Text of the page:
Sometimes, what looks like chaos and disorder is actually the opposite.
One of the more frustrating things about learning to live and work in Nicaragua is that there isn’t much of a postal service. That sounds less dramatic than it actually is. You can’t stick a stamp on an envelope, drop it in a box and easily send a letter to a friend, or a bill to a customer. Traditional (to us) home/business postal mailbox services just don’t exist, at least, not in many of the ways that we’re used to in North America.
Around here, there aren’t even actual numbered street addresses. Because Nicaragua is still emerging out of the last few decades of war, earthquake and systemic poverty, most of the streets around the country are unnamed, or at least, don’t have official posted names. But, in a city of nearly 1.5 million people, how on earth does anyone find anything? When I first arrived, I asked myself that same question many, many times, and frequently stated it more colorfully than I would prefer to write here.
Nica addresses are basically just a list of directions. Here’s an example of a major business address, printed both in the phone book and online.
“Del restaurante Munich 3 cuadras al lago, ½ al oeste. Linda vista, Managua”.
“From the Munich restaurant, 3 blocks toward the lake (north), then ½ block west, in Linda Vista.”
And if you don’t know the Munich Restaurant…?
To us, it’s pretty unthinkable that anyone could get anywhere like that. But Nicaraguans don’t seem to have much trouble with it. It’s their system. In the absence of a functional official public system, they built their own (Also: for a great NPR story on Managua’s street addresses, click here).
I have no mailbox at my house, (which is also without a traditional, numbered street address) and yet my bills arrive at my door every month like clockwork, folded and wedged between the bars of my front gate. Why? Because the companies that send those bills want everyone’s money enough to send a person house to house, folding papers and shoving them into the cracks of people’s front doors. (I now have a piece of PVC pipe wired to the door that they can utilize as a mailbox, if they choose.) Where there wasn’t a working system, people built one that worked for them, and if you know how to use it, it definitely works much better than anything a fancy government committee could design and try to implement from the top.
The other day I needed something we had at our office in Chinandega, but I live in Managua, 3 hours away. I called Oscar, Palmetto Medical Initiative’s Nica-based Volunteer Manager, and he said, “Ok - I’ll put it on the Interlocal (a system of city-to city minibuses).” Wait. What? Just stick it on the bus? Won’t someone steal it? How do I know which bus? How will I know where to pick it up? Oscar replied, “Just go to the bus terminal near your house, and busca la Cubana (look for the Cuban lady). She handles all the packages.”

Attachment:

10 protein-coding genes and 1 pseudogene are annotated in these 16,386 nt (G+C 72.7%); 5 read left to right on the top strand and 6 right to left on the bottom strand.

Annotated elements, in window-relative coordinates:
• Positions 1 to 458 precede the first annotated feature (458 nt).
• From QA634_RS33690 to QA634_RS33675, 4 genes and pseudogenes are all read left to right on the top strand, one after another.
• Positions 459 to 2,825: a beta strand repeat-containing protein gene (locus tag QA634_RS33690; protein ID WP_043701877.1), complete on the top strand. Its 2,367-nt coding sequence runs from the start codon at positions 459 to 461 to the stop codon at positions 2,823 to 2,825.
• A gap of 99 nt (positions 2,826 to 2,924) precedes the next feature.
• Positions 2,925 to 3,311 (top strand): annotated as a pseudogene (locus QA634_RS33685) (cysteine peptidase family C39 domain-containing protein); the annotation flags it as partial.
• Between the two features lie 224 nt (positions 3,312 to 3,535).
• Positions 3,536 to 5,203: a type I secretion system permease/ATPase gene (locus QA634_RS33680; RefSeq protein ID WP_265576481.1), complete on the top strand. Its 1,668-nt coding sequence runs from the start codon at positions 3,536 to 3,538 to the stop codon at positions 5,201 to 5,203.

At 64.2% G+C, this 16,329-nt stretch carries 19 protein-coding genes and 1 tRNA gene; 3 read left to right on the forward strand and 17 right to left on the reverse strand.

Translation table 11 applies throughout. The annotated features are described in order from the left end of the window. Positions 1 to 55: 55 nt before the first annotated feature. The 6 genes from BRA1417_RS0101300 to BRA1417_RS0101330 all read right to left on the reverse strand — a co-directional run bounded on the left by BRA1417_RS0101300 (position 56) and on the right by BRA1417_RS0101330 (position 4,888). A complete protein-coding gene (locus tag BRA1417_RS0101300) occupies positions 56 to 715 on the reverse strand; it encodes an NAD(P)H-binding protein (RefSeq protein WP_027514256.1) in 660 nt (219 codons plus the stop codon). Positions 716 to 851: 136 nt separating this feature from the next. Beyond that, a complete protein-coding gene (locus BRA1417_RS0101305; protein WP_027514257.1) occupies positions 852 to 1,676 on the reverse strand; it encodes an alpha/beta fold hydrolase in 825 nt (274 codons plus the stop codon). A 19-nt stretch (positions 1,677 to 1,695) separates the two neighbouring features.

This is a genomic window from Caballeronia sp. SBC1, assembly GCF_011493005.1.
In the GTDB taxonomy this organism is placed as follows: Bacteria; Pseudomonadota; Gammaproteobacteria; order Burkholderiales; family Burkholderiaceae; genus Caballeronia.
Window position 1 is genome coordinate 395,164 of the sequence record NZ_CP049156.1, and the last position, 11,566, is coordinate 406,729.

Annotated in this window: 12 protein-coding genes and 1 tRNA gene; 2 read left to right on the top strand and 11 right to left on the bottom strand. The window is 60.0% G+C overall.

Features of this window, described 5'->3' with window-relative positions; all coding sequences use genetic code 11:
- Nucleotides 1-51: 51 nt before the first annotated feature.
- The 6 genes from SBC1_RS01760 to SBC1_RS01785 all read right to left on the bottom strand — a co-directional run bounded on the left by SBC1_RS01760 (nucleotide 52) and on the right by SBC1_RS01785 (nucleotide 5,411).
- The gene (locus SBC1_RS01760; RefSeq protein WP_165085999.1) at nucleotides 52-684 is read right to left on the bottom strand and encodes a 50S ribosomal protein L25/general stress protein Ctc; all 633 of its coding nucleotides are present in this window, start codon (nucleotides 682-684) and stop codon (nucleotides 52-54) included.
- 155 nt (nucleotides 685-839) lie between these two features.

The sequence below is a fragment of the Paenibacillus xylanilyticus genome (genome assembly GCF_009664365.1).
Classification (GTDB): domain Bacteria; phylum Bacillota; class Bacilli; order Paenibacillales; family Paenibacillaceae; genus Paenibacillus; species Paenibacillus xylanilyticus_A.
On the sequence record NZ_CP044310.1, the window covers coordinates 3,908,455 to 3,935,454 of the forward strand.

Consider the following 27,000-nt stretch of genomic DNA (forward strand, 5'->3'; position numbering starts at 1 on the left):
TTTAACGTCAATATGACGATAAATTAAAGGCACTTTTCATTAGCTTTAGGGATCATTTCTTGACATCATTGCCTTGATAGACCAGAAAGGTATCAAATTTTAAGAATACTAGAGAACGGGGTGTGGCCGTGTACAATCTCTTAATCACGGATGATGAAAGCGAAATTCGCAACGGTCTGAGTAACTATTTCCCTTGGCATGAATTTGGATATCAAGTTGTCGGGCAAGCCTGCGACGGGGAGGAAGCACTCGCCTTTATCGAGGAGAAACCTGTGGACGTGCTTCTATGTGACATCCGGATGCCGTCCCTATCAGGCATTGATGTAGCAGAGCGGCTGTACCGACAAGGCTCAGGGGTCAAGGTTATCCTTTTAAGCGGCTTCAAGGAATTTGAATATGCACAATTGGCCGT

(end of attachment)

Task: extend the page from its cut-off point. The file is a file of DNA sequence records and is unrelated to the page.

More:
So, while I believed that this process would likely be a waste of time (not to mention my hoped-for package), I went to the bus station (a parking lot behind the market) and walked into a seemingly chaotic maelstrom of over a thousand bustling bodies, all trying to get somewhere different, and none of them looking very “Cuban,” to my eye. But, when I asked a group of older men where la Cubana was, five pairs of mustachioed lips immediately pointed in the same direction; at the shortstack lady in a floral dress, anchored in the middle of all the craziness, armed with a clipboard and piles of rubberbanded, manila-colored packages that surrounded her on the concrete floor. Ah. La Cubana.
I walked up to her, she asked my name and what city my delivery came from, she checked my ID and then she promptly handed me my package. Done. Oscar had sent the package at noon, I got it at 3pm the same day. It cost, between Oscar and I both, a total of about three dollars. Just about any way you cut it, that’s way better than FedEx or UPS.
La Cubana doesn’t work for the postal service or a national shipping company. She doesn’t likely have any official authority to do what she does. But what she does have is a clipboard and the near-absolute trust of everyone who uses the Interlocal. They needed a system. She is the answer.
As a foreigner living in Nicaragua, I realize that we often dismiss things we don’t understand, which causes us to miss lots of valuable opportunities. If I had written off the Interlocal system, it’s not just that I wouldn’t have received my package… it’s that I wouldn’t understand and appreciate an important part of the world and people that surround me.
I’m learning that just because something looks chaotic or confusing, it doesn’t mean that there’s no order or meaning in it. Most of the time, it just means we haven’t done the work needed to open our eyes and truly see it.